Don’t be fooled by every statistic and number shared in the real estate industry. With the plethora of numbers that are out there, it can be difficult to tell which numbers really matter when it comes to getting the best price for your home. Here are a few numbers that matter for sellers. In a future blog, I will talk about numbers that matter for buyers and numbers that don’t matter at all but are constantly used to impact consumer decisions.
Sold prices of comparable properties in the past 6 months – The prices of similar (style, size, location, age and desirable features), recently sold properties determine the price range in which the bank will approve a loan for your home. A similar home that sold a year ago does not matter unless your home is so unique there are no recently sold comparable properties.
Median sales price movement over the past 3-6 months – The direction of the median sales price indicates if the market is moving up or down. This should determine where in your market value range your list price must fall. If the median sold price is moving up, you might have success by starting with a list price at the top of your market value price range. If the market is moving down, you should price at the lower end of the range or slightly below to generate multiple offers. Otherwise, you will prolong the loss of value each week. I advise never pricing completely above your market value range. This can lead to a stale listing that nobody wants to see.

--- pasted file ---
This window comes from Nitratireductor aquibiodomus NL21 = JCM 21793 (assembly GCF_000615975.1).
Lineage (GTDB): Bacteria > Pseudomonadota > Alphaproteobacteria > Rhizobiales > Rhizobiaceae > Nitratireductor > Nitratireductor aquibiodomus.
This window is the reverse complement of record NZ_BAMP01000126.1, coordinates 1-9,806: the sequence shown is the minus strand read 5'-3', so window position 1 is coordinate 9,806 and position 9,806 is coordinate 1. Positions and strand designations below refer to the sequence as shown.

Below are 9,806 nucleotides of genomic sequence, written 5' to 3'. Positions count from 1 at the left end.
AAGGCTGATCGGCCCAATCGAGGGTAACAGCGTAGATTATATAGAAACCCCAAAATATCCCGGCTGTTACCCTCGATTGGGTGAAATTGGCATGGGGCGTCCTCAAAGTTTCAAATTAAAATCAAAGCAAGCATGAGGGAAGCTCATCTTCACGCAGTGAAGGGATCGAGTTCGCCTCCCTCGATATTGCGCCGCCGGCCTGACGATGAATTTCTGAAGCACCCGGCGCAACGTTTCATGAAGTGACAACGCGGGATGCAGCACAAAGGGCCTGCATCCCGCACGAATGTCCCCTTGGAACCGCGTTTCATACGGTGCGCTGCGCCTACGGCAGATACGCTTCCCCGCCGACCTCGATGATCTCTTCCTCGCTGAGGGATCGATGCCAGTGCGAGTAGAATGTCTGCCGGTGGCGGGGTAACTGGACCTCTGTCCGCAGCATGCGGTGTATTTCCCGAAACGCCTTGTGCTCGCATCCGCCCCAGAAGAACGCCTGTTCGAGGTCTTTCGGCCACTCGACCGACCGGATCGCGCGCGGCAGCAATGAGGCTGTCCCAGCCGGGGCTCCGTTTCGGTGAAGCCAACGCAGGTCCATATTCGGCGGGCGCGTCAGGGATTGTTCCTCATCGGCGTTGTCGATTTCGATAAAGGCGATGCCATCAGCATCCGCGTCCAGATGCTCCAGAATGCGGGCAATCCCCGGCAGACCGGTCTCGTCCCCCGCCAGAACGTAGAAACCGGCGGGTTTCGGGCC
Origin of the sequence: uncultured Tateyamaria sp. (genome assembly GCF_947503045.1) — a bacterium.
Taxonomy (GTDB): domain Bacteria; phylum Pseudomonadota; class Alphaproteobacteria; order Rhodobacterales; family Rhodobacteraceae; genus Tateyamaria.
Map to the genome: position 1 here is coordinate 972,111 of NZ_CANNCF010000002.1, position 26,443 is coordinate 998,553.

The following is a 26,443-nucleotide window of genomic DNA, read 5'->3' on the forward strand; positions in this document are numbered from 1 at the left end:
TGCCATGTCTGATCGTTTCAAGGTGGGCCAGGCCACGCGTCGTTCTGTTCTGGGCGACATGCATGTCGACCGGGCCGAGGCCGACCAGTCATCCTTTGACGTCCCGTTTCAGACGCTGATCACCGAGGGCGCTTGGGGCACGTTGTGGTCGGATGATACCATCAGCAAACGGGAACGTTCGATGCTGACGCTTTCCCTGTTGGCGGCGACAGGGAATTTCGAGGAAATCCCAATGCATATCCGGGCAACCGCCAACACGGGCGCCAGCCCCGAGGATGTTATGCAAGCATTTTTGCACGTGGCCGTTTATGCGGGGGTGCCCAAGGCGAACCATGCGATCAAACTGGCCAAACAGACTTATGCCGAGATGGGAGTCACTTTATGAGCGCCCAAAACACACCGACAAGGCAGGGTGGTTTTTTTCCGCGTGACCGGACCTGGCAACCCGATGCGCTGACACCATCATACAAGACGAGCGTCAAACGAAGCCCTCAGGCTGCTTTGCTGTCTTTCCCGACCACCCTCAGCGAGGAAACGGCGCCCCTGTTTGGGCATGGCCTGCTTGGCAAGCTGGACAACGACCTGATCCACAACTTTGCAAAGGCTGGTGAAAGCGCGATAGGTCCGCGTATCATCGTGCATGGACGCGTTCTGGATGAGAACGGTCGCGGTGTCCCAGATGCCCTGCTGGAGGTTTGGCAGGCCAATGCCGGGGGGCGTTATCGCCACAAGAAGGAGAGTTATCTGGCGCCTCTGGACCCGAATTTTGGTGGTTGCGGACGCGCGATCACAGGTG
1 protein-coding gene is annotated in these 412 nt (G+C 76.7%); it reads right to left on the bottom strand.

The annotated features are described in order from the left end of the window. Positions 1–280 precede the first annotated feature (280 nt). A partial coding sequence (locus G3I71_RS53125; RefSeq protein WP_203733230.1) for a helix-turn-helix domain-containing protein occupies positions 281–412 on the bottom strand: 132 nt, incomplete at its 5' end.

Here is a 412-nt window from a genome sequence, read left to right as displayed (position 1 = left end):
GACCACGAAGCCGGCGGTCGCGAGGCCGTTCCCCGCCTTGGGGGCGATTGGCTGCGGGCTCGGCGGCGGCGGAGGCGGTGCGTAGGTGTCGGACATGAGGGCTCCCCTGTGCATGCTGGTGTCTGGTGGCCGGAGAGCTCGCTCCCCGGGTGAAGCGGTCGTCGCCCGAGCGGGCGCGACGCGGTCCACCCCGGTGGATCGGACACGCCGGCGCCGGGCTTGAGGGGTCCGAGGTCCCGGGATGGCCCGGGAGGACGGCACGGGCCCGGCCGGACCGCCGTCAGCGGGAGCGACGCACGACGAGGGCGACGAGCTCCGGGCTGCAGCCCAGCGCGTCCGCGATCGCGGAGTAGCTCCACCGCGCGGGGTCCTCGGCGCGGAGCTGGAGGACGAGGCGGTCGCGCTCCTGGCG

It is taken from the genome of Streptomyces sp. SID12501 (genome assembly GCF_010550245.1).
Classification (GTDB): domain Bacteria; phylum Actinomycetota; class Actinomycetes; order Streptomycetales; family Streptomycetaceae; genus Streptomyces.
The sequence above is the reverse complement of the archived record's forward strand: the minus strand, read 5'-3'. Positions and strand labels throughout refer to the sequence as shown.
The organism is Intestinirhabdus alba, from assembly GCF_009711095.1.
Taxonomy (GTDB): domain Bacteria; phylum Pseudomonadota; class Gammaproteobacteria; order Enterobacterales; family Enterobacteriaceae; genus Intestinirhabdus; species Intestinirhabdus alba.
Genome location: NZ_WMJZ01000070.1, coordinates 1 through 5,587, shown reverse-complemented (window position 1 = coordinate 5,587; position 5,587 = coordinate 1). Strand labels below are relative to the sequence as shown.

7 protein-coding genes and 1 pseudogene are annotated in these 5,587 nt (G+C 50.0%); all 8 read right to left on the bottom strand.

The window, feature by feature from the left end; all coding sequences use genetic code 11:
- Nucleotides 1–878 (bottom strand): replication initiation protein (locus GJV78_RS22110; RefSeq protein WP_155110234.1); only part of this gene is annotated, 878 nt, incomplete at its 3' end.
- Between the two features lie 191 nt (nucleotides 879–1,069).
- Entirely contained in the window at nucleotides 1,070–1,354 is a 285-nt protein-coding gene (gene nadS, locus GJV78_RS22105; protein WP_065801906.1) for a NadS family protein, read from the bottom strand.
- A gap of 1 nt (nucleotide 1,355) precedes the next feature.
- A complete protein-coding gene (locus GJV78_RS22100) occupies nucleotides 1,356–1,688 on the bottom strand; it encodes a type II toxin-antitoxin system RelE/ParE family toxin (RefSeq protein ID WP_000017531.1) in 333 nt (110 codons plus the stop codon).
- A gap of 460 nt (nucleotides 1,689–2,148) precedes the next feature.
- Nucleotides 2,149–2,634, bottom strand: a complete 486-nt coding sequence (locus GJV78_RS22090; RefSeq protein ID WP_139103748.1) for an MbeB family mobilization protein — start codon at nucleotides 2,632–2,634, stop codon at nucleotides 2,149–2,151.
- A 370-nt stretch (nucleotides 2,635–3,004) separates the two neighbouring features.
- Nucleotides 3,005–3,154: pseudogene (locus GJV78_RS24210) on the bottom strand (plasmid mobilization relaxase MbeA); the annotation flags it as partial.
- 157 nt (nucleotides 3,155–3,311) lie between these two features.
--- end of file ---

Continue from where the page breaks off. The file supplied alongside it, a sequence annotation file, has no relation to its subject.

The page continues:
List prices of active competitive properties – The list price of active similar properties will impact the amount of traffic that flows though you home. This is because buyers will be comparing your home to a specific pool of properties priced similar to yours. Make sure your home is priced so that it falls among a group of homes that are similar or inferior in some way, not homes that show better or have more updates.
Absorption rate for competitive properties in your price range – The absorption rate tells you how many buyers in your price range are closing on homes each month. If an average of two buyers per month are closing on similar properties in your home’s price range, you should pay close attention if you get two or more offers in a 1- 4 week period. It is likely that you’ll be waiting a while for the next offer and it might not be as strong. This is due to the fact that your “days on market” number will be higher.
Traffic through your home – If traffic is strong beyond the first two weeks of listing activity, your home is probably priced correctly. Traffic varies based on the time of year, but your realtor should be able to tell you how your traffic compares to the traffic in other listings. A lack of traffic outside of the holiday seasons generally indicates your pricing is off. Also, in lower Fairfield County, 2 weeks without a showing and 10 showings without an offer generally indicates your pricing is off.
Mortgage rates – Mortgage rates and the pace of rate movements impact how many buyers can afford to buy your home. Lately, rates have been relatively stable but as they start to shift for extended periods of time, expect a shift in the size of buyer markets and/or a shift in home prices.
Feel free to share the numbers you like to follow when selling a home. I always appreciate your thoughts.